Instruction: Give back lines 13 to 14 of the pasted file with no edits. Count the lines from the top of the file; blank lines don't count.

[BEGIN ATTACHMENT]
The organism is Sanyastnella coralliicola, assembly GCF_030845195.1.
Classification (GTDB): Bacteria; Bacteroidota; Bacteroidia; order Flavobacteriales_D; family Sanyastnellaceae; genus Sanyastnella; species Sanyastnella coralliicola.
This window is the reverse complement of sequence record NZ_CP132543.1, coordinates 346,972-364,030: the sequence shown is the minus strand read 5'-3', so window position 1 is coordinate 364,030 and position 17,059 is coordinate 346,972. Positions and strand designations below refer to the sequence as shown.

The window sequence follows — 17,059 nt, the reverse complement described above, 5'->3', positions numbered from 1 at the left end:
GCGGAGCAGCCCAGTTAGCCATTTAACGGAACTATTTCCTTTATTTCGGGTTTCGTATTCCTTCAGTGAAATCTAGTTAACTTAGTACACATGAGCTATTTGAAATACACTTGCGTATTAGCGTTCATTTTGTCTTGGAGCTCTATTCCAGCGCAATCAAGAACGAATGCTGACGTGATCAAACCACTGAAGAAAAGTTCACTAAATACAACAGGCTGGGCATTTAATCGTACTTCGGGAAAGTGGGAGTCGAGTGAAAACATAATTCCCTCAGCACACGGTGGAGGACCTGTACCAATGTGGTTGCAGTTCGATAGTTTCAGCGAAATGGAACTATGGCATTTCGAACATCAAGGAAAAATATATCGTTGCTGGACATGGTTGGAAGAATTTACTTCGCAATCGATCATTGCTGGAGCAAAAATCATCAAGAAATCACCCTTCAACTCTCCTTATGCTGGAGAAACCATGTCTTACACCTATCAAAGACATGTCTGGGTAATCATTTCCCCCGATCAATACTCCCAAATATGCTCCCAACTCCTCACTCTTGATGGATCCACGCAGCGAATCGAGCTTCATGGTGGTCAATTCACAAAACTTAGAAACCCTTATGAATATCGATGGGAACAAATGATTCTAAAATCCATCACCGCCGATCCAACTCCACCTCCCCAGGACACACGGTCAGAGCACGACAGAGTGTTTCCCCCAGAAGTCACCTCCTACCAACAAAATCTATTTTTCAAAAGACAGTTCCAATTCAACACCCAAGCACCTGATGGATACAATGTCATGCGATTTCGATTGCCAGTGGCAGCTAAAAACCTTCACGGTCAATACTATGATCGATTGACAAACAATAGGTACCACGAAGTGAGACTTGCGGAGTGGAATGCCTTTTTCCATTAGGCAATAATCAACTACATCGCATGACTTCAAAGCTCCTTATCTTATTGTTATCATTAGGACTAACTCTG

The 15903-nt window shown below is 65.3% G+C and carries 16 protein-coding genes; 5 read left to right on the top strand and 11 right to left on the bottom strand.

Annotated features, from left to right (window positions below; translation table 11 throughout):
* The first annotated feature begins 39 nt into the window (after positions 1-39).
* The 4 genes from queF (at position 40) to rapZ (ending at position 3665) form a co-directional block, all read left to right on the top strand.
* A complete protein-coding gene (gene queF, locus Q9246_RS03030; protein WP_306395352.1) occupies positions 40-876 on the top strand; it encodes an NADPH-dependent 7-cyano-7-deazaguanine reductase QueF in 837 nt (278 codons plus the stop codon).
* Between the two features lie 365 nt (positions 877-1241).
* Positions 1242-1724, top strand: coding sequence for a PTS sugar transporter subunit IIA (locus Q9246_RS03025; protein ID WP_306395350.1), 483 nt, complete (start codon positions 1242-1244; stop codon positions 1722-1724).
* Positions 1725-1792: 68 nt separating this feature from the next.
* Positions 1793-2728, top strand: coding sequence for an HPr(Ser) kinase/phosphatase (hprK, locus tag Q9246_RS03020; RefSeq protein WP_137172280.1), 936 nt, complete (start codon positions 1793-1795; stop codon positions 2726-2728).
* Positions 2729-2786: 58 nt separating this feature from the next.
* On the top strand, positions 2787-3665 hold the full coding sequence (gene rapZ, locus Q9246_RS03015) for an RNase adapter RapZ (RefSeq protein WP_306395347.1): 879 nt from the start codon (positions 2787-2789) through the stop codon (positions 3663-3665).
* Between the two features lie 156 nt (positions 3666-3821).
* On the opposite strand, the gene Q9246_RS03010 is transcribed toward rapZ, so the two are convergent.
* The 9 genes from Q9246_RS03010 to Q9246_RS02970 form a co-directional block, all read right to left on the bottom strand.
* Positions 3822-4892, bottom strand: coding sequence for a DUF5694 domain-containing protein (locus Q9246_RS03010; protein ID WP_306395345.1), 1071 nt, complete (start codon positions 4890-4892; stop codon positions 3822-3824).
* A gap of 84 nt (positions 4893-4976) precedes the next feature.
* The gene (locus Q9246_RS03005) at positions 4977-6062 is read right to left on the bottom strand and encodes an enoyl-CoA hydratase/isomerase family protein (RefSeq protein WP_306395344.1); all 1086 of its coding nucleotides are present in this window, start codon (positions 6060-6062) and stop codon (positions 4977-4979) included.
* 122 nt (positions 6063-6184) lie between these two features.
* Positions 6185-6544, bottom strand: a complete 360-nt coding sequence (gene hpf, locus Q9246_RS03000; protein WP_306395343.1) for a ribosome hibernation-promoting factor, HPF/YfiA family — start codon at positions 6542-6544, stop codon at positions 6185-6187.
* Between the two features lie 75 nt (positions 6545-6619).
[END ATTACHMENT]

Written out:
* Positions 1725-1792: 68 nt separating this feature from the next.
* Positions 1793-2728, top strand: coding sequence for an HPr(Ser) kinase/phosphatase (hprK, locus tag Q9246_RS03020; RefSeq protein WP_137172280.1), 936 nt, complete (start codon positions 1793-1795; stop codon positions 2726-2728).